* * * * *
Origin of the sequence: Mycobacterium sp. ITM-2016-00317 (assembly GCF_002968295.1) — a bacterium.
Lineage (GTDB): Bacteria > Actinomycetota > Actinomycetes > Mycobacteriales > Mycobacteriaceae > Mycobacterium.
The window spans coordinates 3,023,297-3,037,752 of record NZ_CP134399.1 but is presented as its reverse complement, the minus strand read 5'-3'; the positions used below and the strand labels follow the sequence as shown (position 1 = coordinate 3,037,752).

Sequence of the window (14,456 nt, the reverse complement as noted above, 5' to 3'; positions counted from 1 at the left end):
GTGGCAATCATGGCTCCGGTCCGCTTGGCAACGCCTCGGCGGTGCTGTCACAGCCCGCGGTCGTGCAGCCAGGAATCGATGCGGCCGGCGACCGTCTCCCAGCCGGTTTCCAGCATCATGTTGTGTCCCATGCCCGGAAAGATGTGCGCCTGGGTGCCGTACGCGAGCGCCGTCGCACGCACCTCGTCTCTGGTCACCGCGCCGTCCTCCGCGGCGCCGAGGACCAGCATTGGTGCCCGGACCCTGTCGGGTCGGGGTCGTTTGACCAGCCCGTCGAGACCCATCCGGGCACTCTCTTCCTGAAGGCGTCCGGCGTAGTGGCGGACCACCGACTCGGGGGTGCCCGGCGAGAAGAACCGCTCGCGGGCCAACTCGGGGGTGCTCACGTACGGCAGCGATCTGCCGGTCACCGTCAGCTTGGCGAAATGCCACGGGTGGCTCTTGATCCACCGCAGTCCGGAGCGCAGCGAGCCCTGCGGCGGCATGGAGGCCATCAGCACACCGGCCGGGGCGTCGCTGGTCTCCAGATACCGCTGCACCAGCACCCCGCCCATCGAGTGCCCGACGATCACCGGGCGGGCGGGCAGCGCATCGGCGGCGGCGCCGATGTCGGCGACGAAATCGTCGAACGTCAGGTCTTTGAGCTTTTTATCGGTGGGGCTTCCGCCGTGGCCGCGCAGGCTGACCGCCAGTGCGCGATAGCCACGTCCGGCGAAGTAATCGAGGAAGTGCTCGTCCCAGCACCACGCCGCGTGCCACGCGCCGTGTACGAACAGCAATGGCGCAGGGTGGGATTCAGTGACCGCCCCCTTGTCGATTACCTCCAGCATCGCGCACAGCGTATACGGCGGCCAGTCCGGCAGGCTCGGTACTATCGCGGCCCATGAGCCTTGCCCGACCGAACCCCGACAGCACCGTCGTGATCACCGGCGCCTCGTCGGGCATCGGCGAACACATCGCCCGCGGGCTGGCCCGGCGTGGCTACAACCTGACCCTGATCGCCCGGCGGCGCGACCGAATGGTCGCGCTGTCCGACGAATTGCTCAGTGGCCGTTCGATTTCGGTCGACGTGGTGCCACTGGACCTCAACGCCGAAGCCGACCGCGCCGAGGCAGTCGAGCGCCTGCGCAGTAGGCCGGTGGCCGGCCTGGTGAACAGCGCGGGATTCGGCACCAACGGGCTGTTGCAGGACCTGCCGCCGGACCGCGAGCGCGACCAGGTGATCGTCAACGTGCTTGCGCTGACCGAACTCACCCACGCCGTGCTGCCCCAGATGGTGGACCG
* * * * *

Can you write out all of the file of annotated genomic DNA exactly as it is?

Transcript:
Origin of the sequence: Mycobacterium sp. ITM-2016-00317 (assembly GCF_002968295.1) — a bacterium.
Lineage (GTDB): Bacteria > Actinomycetota > Actinomycetes > Mycobacteriales > Mycobacteriaceae > Mycobacterium.
The window spans coordinates 3,023,297-3,037,752 of record NZ_CP134399.1 but is presented as its reverse complement, the minus strand read 5'-3'; the positions used below and the strand labels follow the sequence as shown (position 1 = coordinate 3,037,752).

Sequence of the window (14,456 nt, the reverse complement as noted above, 5' to 3'; positions counted from 1 at the left end):
GTGGCAATCATGGCTCCGGTCCGCTTGGCAACGCCTCGGCGGTGCTGTCACAGCCCGCGGTCGTGCAGCCAGGAATCGATGCGGCCGGCGACCGTCTCCCAGCCGGTTTCCAGCATCATGTTGTGTCCCATGCCCGGAAAGATGTGCGCCTGGGTGCCGTACGCGAGCGCCGTCGCACGCACCTCGTCTCTGGTCACCGCGCCGTCCTCCGCGGCGCCGAGGACCAGCATTGGTGCCCGGACCCTGTCGGGTCGGGGTCGTTTGACCAGCCCGTCGAGACCCATCCGGGCACTCTCTTCCTGAAGGCGTCCGGCGTAGTGGCGGACCACCGACTCGGGGGTGCCCGGCGAGAAGAACCGCTCGCGGGCCAACTCGGGGGTGCTCACGTACGGCAGCGATCTGCCGGTCACCGTCAGCTTGGCGAAATGCCACGGGTGGCTCTTGATCCACCGCAGTCCGGAGCGCAGCGAGCCCTGCGGCGGCATGGAGGCCATCAGCACACCGGCCGGGGCGTCGCTGGTCTCCAGATACCGCTGCACCAGCACCCCGCCCATCGAGTGCCCGACGATCACCGGGCGGGCGGGCAGCGCATCGGCGGCGGCGCCGATGTCGGCGACGAAATCGTCGAACGTCAGGTCTTTGAGCTTTTTATCGGTGGGGCTTCCGCCGTGGCCGCGCAGGCTGACCGCCAGTGCGCGATAGCCACGTCCGGCGAAGTAATCGAGGAAGTGCTCGTCCCAGCACCACGCCGCGTGCCACGCGCCGTGTACGAACAGCAATGGCGCAGGGTGGGATTCAGTGACCGCCCCCTTGTCGATTACCTCCAGCATCGCGCACAGCGTATACGGCGGCCAGTCCGGCAGGCTCGGTACTATCGCGGCCCATGAGCCTTGCCCGACCGAACCCCGACAGCACCGTCGTGATCACCGGCGCCTCGTCGGGCATCGGCGAACACATCGCCCGCGGGCTGGCCCGGCGTGGCTACAACCTGACCCTGATCGCCCGGCGGCGCGACCGAATGGTCGCGCTGTCCGACGAATTGCTCAGTGGCCGTTCGATTTCGGTCGACGTGGTGCCACTGGACCTCAACGCCGAAGCCGACCGCGCCGAGGCAGTCGAGCGCCTGCGCAGTAGGCCGGTGGCCGGCCTGGTGAACAGCGCGGGATTCGGCACCAACGGGCTGTTGCAGGACCTGCCGCCGGACCGCGAGCGCGACCAGGTGATCGTCAACGTGCTTGCGCTGACCGAACTCACCCACGCCGTGCTGCCCCAGATGGTGGACCG